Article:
Finally, the civil rights era of the 1960s — undoubtedly a time of needed cultural reform — also ushered in a new constitutional chapter of national governance. While the Civil Rights Act of 1964 responded to horrible abuses of black Americans by significant parts of American society, the broader era of sweeping legislative efforts to cure social ills enabled a bloated administrative state.
Directly involving the federal government in family life through the War on Poverty and in private transactions through anti-discrimination statutes and a broad reading of the Interstate Commerce Clause gave the national government an unprecedented role in American life. Such a change could not help but create a drastically new understanding of constitutional boundaries.
“The changes of the 1960s, with civil rights at their core, were not just a major new element in the Constitution,” says historian Christopher Caldwell. “They were a rival constitution, with which the original one was frequently incompatible—and the incompatibility would worsen as the civil rights regime was built out.”
“Much of what we have called ‘polarization’ … is something more grave,” Caldwell continues. “It is the disagreement over which of the two constitutions shall prevail: the de jure constitution of 1788, with all the traditional forms of jurisprudential legitimacy … or the de facto constitution of 1964, which lacks this traditional kind of legitimacy but commands the near-unanimous endorsement of judicial elites and civic educators.”
Since the 1960s, we’ve seen this emphasis on civil rights expand into a push for a woman’s “right” to abort her baby, the “right” to socialized medicine, and now the “right” of men to demand that others pretend they are women.
Define Your Terms
In 1987, in a law review article titled “The Constitution’s Bicentennial: Commemorating the Wrong Document?” Justice Thurgood Marshall criticized the celebrations, writing: “Some may more quietly commemorate the suffering, struggle, and sacrifice that has triumphed over much of what was wrong with the original document, and observe the anniversary with hopes not realized and promises not fulfilled.”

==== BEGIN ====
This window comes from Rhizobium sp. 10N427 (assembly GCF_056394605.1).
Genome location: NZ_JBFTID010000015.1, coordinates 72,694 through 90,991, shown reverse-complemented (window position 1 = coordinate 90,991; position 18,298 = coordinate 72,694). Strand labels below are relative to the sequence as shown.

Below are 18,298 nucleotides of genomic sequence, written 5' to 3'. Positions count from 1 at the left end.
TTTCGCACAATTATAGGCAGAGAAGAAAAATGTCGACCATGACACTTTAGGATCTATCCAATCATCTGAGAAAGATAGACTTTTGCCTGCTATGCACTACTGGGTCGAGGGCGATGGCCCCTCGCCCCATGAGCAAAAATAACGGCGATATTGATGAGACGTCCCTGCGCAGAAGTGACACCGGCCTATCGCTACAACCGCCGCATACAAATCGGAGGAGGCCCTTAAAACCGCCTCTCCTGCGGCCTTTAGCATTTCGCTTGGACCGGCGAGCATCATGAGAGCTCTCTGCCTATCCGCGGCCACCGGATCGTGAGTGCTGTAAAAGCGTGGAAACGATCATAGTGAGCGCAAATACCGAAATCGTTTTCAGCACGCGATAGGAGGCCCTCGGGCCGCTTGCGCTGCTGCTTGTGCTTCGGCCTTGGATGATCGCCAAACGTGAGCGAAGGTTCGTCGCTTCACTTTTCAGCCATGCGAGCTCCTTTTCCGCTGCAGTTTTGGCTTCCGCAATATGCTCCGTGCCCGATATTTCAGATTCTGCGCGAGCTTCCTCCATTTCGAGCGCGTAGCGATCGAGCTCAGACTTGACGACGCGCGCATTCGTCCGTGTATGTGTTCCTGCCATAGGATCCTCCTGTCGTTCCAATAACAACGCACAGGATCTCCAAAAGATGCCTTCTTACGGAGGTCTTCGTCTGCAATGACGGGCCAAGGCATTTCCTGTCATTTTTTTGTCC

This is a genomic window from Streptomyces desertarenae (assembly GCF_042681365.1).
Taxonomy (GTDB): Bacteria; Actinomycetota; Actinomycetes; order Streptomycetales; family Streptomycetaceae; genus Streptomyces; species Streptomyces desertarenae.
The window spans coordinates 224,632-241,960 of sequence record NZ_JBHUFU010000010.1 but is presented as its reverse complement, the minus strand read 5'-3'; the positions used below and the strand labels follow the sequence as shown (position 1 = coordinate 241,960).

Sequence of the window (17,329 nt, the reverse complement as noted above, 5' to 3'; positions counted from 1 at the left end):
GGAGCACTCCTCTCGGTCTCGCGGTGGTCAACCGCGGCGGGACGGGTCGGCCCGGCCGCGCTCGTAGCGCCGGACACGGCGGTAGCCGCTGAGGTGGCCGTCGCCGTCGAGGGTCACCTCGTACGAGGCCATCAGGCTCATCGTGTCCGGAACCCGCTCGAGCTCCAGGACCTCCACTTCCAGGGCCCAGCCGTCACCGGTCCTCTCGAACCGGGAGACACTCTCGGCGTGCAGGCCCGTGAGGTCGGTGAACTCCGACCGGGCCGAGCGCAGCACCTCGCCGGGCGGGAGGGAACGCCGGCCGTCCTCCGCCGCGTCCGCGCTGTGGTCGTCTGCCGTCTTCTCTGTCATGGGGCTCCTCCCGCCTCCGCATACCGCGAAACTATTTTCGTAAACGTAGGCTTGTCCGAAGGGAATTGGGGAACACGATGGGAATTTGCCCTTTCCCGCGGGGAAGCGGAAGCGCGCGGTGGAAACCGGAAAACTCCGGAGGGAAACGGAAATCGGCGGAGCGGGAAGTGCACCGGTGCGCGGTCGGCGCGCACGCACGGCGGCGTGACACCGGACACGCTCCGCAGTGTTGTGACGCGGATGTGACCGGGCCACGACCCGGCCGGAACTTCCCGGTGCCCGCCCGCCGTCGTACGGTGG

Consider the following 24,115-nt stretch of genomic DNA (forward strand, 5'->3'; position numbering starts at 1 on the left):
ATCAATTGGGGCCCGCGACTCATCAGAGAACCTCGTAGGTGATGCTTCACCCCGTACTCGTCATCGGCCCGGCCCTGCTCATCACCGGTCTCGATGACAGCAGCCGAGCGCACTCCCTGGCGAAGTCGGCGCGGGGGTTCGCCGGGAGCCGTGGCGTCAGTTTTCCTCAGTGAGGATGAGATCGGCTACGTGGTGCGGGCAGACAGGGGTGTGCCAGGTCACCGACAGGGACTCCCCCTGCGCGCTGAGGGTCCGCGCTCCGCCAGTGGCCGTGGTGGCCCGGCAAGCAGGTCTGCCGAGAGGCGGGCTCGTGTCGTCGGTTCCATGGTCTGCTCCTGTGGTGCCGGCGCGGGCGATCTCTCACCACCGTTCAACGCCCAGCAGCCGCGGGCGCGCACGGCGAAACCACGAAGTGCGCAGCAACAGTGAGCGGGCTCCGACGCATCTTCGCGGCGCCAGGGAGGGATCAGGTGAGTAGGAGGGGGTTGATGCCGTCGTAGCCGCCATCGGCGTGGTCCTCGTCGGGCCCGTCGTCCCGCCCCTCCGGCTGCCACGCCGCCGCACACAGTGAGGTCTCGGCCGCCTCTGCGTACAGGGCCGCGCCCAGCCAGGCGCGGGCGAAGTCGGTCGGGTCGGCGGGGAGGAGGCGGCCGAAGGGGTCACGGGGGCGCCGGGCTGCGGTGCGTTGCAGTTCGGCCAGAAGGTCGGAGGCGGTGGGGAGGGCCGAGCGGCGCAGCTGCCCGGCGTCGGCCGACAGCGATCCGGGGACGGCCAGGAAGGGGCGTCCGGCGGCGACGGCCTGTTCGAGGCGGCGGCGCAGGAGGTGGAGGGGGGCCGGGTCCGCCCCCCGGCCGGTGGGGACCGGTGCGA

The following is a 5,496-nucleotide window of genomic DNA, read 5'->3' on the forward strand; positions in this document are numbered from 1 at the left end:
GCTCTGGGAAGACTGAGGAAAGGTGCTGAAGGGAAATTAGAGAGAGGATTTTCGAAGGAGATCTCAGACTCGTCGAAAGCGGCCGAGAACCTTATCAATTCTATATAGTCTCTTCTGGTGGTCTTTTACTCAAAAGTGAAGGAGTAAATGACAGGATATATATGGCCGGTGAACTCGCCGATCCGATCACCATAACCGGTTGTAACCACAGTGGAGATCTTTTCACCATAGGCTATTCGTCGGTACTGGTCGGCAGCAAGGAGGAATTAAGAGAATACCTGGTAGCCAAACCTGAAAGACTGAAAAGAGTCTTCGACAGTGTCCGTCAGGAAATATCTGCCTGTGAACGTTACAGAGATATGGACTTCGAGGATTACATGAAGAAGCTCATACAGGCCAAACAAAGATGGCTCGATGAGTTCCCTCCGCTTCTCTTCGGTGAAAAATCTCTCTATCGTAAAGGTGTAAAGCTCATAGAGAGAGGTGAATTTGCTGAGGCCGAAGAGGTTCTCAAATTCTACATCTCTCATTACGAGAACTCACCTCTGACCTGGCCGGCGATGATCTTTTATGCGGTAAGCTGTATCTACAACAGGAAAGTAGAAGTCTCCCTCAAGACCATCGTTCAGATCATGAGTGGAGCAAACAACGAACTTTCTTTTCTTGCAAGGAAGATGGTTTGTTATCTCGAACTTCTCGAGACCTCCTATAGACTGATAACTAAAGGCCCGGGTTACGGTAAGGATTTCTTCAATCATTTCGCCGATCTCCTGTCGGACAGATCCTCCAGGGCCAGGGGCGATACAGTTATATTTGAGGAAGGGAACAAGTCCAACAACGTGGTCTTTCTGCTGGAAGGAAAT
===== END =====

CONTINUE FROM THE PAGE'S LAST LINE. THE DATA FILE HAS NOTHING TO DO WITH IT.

Of course, no conservative with his head screwed on straight is arguing we should scrap every amendment ever made and go back to living as Americans did in 1788. The Constitution’s authors included an amendment process for a reason, and their progeny have succeeded in making profound additions (the most obvious being the abolition of slavery) that represent Americans’ remarkable commitment to freedom.
However, there is a weighty disconnect in the way conservatives and progressives view our constitutional legacy. That’s what enables activists on the left to claim their radical agendas fulfill the spirit of the American Constitution, even as conservatives marvel at how far letting men into women’s bathrooms is from the vision of 1788.
If we ever hope to dialogue about our constitutional history (and our constitutional future), we must define our terms, and understand how our ideological opponents define them. Until we do, we hide from ourselves the truth that the leftist project inherently requires reimagining the American experiment into its complete opposite.